soft-drinksMade up of non-alcoholic drinks, including fruit and herb drinks packaged in a bottle and presses, the premium soft drinks market has grown despite challenging market conditions.  Indeed, although the premium soft drinks market may only be a niche sector, last year the market topped the £100 billion barrier.

And what is more, latest research from Mintel, suggests that the market has the potential to take off significantly over the next 5-10 years.  Today’s consumers are more wary about the ingredients in soft drinks, and drinks which provide natural, healthy and even functional properties are increasingly in demand.

There also continues to be a drive for premiumisation, meaning that the majority of consumers (seven out of ten) are comfortable with the idea of paying more for better quality. As Britain’s better -off ABC1 population continues to grow, this aspirational trend will only increase.

In terms of distribution, the off-trade is responsible for the vast majority of market sales, something that has been exacerbated by cash-squeezed consumers staying in more.   However, there is considerable potential in the on-trade. Pubs are becoming more and more food-led and there is huge consumer demand for better quality and healthier drinking options. Consumers want better quality, choice and healthier soft drinks made available to them and the on-trade is having to adapt accordingly, premium soft drinks fit the bill perfectly.

The market is inhabited by a lot of small, farm-based local British companies. This is a major advantage for this sector, at a time when local provenance is considered increasingly ethical and authentic. So although many of these companies do not have the financial resources to increase awareness quickly, such an ‘anti-corporate’ approach has long-term branding advantages.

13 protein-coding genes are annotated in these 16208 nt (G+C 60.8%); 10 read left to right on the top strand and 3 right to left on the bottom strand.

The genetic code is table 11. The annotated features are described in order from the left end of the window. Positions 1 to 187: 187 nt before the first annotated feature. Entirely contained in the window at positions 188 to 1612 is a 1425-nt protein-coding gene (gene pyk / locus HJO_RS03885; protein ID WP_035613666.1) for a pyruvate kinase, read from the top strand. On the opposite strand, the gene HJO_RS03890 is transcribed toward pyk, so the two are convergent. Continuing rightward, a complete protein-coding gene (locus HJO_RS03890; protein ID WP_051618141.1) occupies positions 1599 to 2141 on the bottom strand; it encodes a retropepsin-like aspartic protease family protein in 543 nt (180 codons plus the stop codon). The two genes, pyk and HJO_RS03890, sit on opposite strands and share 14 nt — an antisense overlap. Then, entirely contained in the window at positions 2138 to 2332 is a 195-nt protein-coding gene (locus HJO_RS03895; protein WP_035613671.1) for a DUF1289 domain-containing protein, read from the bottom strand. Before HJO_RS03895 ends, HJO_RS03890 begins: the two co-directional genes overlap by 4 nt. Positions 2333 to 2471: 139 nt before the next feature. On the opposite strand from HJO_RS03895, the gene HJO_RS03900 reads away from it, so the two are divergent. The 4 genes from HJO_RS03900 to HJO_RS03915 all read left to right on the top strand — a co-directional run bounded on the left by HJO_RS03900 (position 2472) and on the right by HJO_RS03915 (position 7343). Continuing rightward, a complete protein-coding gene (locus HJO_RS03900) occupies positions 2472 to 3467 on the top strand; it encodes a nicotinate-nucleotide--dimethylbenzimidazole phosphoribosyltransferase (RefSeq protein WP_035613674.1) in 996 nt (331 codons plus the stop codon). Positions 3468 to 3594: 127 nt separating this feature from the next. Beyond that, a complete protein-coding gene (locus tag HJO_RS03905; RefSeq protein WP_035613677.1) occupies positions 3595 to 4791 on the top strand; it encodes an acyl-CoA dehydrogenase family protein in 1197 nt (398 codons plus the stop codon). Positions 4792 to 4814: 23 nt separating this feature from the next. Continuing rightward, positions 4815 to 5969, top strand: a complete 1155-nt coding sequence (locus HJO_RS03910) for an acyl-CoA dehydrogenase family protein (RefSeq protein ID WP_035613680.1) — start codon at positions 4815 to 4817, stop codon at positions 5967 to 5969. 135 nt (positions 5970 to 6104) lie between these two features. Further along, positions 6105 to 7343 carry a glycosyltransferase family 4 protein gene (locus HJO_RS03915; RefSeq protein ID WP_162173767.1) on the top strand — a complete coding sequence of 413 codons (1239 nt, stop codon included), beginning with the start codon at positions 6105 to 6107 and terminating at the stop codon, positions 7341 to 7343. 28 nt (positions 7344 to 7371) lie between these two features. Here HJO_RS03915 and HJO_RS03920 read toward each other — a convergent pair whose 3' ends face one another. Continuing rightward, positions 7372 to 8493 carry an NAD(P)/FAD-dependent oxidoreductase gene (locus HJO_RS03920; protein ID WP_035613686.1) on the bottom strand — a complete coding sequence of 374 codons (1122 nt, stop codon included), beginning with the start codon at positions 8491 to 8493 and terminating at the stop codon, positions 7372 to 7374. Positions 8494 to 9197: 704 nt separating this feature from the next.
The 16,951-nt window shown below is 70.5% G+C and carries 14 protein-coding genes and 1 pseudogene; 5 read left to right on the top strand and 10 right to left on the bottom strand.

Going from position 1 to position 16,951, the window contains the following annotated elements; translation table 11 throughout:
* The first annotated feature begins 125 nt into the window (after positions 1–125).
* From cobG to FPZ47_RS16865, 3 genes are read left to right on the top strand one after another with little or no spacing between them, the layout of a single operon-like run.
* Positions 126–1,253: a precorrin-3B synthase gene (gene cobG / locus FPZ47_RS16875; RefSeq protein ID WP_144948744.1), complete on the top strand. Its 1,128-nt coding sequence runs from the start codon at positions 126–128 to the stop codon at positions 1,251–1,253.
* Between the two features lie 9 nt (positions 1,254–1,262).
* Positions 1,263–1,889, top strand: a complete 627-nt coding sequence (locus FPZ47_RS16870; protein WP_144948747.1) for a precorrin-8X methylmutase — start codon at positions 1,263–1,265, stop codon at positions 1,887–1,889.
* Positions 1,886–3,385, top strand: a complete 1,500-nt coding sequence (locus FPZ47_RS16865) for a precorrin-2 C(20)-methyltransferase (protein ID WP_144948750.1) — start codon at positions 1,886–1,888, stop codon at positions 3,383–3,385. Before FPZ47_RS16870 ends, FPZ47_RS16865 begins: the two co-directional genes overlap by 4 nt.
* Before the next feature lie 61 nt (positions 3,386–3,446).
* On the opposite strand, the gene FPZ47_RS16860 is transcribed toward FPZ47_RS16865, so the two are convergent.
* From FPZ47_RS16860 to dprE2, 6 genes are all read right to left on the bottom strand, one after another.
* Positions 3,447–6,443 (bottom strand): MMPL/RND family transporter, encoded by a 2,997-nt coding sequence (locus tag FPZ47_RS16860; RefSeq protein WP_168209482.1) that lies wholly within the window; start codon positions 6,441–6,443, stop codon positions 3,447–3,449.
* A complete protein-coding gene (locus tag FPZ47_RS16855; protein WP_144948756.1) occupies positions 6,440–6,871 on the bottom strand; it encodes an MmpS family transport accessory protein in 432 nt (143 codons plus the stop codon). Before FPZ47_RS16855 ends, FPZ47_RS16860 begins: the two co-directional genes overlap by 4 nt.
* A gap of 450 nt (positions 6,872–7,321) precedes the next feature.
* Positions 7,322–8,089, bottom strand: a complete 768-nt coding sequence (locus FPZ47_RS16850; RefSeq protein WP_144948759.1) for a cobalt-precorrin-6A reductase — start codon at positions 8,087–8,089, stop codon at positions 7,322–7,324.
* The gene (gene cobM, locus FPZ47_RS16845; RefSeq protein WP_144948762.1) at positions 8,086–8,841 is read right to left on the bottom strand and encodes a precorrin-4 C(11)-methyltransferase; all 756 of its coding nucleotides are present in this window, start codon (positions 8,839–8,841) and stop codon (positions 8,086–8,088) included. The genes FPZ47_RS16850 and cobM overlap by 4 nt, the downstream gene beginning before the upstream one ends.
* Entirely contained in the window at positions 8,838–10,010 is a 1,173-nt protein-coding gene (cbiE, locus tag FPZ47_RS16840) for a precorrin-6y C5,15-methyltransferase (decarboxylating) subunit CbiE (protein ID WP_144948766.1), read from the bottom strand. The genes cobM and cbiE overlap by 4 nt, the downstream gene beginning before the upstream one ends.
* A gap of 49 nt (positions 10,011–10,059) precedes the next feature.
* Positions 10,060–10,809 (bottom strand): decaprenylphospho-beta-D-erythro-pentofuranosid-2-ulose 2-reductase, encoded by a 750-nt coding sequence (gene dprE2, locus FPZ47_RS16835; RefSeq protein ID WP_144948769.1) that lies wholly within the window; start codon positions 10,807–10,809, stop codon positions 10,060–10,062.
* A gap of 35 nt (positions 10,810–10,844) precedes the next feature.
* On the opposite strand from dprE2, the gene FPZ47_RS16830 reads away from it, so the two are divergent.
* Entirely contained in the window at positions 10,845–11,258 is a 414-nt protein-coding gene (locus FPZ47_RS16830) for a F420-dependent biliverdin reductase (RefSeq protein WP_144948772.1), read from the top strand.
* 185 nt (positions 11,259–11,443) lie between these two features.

Looking at production, consumers are also increasingly spending their leisure time in the home, meaning that there is a demand for better quality products for themselves and their guests.

The market is expected to continue to increase healthily, growing by a quarter of its total value and a fifth of its volume over the next five years. As Britain slowly recovers from the effects of the recession, individual levels of PDI will rise, meaning that people will have more money to devote to discretionary purchases. With pubs becoming more food-led there is increasing potential to increase sales in this sector, which is crying out for a more premium soft drinks proposition.

However, one of the biggest challenges which the industry continues to face is low awareness. A fifth of the population have not heard of any brands within the sector, while only the long-established brand leaders (Shloer and Appletiser) are recognised by more than half the population.

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